As you are proactively growing your product knowledge, think of tangible things that can help you tell that story. This can take form in many different artifacts – lean canvas, walk-around-decks, business cases, product roadmaps, and other organizational change management documents. Whatever medium you decide, remember to be concise and precise. The idea is that you can leave this artifact behind and the person reviewing it will get a great overview on what you are working on. If things have changed, help communicate that change across the board.

Whatever form you decide to take, make sure that you are telling the whole story. We often focus on just the timeline – when will this go to production? – and the deliverable – what is scope for this release? In order to tell the full story, we must champion the full story of our product. Remember to bring everyone back to the “why” or strategy. This allows the team to align with the vision to feel as though they are contributing to something meaningful and for stakeholders to remember the product vision you all set out to achieve.

Layer Five - Vision

The final piece to your working ecosystem is the vision. This vision goes beyond your product’s vision and into your role as an Intrapreneur. How can you optimize both and do more? In my opinion, I think you need to define a mantra, or True North that will always guide you.

For my, my vision or True North contains the following:

  • Remember the why – constantly remember what the value is that you are trying to deliver and continuously try to evolve that “why”. The “why” behind your product today may not be the same “why” tomorrow. As a product owner, I constantly remember to validate my why through user research, stakeholder feedback, competitive analysis , and reviewing current states data. Be hungry to find the “why” always , or else you are not delivering value.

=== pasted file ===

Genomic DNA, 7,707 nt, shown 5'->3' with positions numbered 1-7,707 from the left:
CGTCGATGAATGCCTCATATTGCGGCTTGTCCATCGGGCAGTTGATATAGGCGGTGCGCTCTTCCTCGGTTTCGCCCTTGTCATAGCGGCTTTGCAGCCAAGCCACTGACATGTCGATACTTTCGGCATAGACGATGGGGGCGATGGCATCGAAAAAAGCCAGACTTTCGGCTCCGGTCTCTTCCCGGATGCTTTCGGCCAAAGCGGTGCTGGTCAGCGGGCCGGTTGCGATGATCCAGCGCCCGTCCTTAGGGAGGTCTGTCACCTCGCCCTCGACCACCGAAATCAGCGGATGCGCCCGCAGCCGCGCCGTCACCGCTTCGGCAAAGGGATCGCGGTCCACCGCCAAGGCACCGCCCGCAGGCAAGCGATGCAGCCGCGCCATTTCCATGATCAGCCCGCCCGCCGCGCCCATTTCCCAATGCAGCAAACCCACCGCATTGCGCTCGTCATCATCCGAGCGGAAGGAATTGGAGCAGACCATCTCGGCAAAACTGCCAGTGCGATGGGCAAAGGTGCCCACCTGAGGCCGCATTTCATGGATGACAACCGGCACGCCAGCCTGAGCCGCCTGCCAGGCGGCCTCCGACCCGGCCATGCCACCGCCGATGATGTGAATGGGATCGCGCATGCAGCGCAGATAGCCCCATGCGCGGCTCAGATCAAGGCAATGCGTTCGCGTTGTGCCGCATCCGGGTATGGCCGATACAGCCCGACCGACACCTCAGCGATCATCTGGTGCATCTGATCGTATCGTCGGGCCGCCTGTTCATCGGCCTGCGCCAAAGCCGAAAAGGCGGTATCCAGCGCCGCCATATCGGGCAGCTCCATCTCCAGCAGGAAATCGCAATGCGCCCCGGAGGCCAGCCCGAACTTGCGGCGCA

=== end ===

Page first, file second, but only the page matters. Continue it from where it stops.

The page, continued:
• Remember empathy – being empathetic to your users is one thing, but you need to also remember to be empathetic toward your team, surroundings, and the products you are delivering. Empathy is the core of mantra, and without it I don’t think you can be successful.
  • Remember the past and the future – it’s important to understand where you came from. Learn from the lessons, successes, and failures, but also be hungry to grow in the future. This guiding light is part of mantra to remind me to not solely focus on the present.

So, there it is. Five areas that you can hyper focus on in your working environment so that you can do more and work better. Doing more and working better allows you to naturally take on an Intrapreneur attitude.

Best of luck, and remember – don’t get pinned down to just your role and responsibilities. You can offer much more than that, and the red tape and process in your work environment are always things you can learn to navigate around by elevating in each layer of your work ecosystem.


About The Author

Product Owner

Laura is a product owner consultant at Cardinal Solutions' Columbus office. With her diverse background in project management and content marketing, she has found her passion in delivering valuable products users crave. Laura also is a Co-Organizer for Columbus Web Group and serves as a professional advisor for The Ohio State University's PRSSA Chapter and Student-Run PR Firm.